Tuesday, September 19, 2017

When Stealing Is Not Okay in Professional Baseball

Using an Apple watch to relay them to their team, the Red Sox stole signs from the New York Yankees and had to pay the price levied by the Commissioner of Baseball Rob Manfred ("MLB Punishes Red Sox with Only a Fine for Apple Watch Scandal," Boston Herald, September 15, 2017). Actually, the Yankees had a fine imposed on them, too, and all MLB teams were put on notice that use of technology to steal signs may prompt more substantive penalties in the future. Interestingly, the fines will be going to Florida's hurricane recovery fund, since the two teams play spring training games in the state. League rules prohibit "hand-held devices" during a game and employing technology to take signs, although stealing signs unaided by communication equipment is allowed. Since the investigation found that the Yankees employed a dugout phone "illegally in a 'prior championship season,'" they were assessed a smaller fine.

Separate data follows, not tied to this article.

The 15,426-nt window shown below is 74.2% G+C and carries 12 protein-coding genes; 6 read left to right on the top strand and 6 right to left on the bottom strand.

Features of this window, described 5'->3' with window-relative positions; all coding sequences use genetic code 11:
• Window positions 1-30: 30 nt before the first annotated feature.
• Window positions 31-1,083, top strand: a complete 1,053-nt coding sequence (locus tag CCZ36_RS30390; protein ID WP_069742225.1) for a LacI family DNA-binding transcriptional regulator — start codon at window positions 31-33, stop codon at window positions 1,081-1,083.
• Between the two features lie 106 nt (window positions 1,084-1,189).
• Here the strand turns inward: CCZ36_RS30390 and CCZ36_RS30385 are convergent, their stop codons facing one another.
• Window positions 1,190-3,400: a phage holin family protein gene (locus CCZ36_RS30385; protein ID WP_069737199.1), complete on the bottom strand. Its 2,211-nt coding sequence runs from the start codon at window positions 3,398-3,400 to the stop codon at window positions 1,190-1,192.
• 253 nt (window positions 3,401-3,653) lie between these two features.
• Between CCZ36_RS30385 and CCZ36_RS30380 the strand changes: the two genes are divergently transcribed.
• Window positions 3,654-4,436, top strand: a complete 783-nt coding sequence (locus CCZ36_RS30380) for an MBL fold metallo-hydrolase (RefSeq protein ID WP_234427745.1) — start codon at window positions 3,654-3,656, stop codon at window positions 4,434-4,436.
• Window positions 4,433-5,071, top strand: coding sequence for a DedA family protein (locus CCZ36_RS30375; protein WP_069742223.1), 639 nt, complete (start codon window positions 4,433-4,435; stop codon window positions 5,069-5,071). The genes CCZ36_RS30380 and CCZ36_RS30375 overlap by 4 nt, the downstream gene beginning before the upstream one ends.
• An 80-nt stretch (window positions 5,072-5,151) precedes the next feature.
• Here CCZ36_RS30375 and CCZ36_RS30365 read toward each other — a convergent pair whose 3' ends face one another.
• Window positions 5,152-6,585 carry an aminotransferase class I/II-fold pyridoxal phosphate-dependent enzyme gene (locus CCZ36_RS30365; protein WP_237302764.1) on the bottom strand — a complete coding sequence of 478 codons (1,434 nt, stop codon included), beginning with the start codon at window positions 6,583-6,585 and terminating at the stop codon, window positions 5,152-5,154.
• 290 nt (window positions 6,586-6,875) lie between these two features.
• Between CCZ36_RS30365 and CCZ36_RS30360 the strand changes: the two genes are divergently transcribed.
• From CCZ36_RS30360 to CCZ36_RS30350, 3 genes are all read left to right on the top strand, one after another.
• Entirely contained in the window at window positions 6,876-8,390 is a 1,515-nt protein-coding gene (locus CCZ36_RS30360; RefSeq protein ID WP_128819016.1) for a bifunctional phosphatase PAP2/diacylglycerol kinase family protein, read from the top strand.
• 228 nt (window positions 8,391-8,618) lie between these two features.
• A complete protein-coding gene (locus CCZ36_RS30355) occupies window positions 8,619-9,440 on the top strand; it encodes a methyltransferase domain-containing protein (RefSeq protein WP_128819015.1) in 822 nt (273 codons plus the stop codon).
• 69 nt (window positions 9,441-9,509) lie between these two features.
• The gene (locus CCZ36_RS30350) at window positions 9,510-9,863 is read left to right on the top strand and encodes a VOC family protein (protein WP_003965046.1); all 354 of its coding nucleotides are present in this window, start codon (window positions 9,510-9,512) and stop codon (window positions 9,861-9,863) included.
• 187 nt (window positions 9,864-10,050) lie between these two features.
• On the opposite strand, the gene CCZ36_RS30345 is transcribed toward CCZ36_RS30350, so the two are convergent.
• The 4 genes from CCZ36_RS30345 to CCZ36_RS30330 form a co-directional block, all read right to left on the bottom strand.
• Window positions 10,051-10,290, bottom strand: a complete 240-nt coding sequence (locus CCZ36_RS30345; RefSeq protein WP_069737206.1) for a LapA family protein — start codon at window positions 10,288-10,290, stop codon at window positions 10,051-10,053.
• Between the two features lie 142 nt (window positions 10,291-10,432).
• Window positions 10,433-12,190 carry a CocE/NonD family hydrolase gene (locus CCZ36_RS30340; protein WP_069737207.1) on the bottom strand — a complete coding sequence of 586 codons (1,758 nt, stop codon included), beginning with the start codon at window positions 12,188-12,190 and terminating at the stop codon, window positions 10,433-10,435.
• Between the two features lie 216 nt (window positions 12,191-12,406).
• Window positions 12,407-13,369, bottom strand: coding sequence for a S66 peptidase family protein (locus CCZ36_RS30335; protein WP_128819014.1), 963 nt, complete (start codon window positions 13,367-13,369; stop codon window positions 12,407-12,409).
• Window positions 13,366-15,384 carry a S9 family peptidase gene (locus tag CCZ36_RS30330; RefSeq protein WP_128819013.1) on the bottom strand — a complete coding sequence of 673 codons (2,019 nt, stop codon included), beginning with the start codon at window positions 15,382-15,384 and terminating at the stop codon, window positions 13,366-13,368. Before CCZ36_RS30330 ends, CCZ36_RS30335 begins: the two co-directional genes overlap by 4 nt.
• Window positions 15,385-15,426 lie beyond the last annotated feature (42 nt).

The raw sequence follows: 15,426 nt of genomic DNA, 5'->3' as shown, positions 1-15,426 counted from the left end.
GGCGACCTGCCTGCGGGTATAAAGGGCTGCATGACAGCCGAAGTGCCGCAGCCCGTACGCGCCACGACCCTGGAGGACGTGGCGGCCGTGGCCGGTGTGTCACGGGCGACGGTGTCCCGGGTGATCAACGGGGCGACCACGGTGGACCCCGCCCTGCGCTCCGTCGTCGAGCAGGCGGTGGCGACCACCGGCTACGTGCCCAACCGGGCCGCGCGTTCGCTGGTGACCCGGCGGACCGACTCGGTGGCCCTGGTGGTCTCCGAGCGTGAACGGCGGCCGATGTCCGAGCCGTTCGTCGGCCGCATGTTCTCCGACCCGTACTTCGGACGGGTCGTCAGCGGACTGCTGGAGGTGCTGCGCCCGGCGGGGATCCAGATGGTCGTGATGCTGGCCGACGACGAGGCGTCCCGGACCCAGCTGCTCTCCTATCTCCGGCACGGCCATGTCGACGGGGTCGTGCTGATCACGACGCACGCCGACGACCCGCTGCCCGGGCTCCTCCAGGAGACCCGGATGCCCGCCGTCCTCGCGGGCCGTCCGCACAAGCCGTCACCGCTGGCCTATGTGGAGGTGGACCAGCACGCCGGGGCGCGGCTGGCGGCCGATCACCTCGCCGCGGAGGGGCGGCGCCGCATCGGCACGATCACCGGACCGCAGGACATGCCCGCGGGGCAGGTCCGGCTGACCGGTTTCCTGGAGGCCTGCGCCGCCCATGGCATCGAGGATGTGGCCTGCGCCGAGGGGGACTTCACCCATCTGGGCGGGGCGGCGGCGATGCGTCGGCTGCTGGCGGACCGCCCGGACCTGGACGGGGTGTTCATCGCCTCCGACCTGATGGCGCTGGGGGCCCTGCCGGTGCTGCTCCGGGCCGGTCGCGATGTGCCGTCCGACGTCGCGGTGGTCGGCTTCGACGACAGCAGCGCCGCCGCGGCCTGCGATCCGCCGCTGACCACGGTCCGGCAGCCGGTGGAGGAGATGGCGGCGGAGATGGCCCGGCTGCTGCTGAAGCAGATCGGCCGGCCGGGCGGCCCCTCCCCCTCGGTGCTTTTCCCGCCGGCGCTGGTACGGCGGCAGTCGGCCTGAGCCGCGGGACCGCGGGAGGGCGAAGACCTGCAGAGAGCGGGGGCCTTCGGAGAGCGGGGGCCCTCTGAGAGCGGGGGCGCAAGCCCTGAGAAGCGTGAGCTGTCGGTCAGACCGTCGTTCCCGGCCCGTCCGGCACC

Discussion Questions:
  1. Professional sports teams obviously have some rules that they need to follow for fair play, but since this penalty seems mild, are they likely to try some similar tactic to steal signs in the future, even with the threat of more severe punishment for new infractions? Why or why not?
  2. Do you think players and coaches that were involved in these illegal actions feel better about not playing by the rules since the fine money is going to a good cause, namely hurricane relief? Why or why not?
  3. Do these actions by both teams hurt the team or players reputations? Or are sports teams expected to do anything to win, even if it means going against the rules? Do their fans care that they acted illegally? Why or why not?

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